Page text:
Relations between Ottoman corsairs and the imperial navy in the 16th century
Kuru, Mehmet (2009) Relations between Ottoman corsairs and the imperial navy in the 16th century. [Thesis]
Official URL: http://192.168.1.20/record=b1295900 (Table of Contents)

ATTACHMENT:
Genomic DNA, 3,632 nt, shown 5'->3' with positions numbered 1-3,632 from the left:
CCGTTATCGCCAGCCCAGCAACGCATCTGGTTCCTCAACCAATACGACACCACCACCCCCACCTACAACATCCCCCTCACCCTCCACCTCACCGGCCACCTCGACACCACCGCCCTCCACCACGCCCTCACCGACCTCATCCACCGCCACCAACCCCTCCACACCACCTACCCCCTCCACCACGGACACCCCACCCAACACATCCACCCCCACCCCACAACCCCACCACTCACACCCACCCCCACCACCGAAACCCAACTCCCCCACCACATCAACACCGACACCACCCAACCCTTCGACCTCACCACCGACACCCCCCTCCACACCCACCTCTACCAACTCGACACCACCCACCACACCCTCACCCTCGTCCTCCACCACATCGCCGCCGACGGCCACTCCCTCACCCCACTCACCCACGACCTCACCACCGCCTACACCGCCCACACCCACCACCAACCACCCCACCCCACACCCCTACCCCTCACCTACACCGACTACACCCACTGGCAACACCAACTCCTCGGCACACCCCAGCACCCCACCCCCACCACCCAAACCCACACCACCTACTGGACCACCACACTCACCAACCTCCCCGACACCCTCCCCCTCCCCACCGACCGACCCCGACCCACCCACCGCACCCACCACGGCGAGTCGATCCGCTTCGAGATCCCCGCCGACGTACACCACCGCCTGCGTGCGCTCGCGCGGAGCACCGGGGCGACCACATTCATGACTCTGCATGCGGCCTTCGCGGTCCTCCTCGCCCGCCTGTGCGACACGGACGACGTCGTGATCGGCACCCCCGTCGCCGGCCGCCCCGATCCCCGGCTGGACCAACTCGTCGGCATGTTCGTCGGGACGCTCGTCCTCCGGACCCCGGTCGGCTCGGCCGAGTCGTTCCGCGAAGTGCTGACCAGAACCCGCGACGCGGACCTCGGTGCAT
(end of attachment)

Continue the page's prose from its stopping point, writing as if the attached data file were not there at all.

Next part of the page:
This thesis endeavors to present an analysis of the nature of the relations between ottoman corsairs and the imperial navy in the 16th century. Recruitment of corsairs as naval officers by Ottoman central authority to make up for the insufficient numbers of skilled seamen was presented as a fact in various works. However, there is no study to explain construction period of this relationship and to define the system. This thesis aims to construct a model to explicate this relationship. As of the mid-fifteenth century, Ottoman seapower started to strengthen and Empire conquered several crucial harbors and islands in Black sea and Mediterranean until the end of this century. Ottoman Imperial navy gained a strong infrastructure thanks to these conquests. Apart from Imperial navy, Ottoman corsairs' attacks that were based on these harbors increased and they strengthened gradually. In 1495, an old corsair, Kemal Reis was taken into Ottoman service, thus he became a pioneer for the recruitment of corsairs to Imperial Navy. This was a turning point regarding relations between corsairs and imperial navy. Second and more important stage was promotion of Barbaros Hayrettin Pasha as a Kapudan Pasha of Imperial Navy in 1534 and formation of Cezayir-i Bahr-i Sefid province as a province of Grand Admiral. Therefore, relations between corsairs based North Africa and central authority grew stronger. In this study, a subjective periodization for purpose of analysis was used ; Pre- Kapudan Pasha Era, formation of Kapudan Pasha post and post-Lepanto era. On the other hand, both parts of this relation, Ottoman imperial navy and Ottoman corsairs were handled simultaneously. Corsairs could be independent as pirates, semi-dependent as privateers or dependent as naval officers and those were not opposite poles in early modern world. There was not a strict line between legal and illegal acts and this was considered as a part of early modern world in conceptualization of this relationship.
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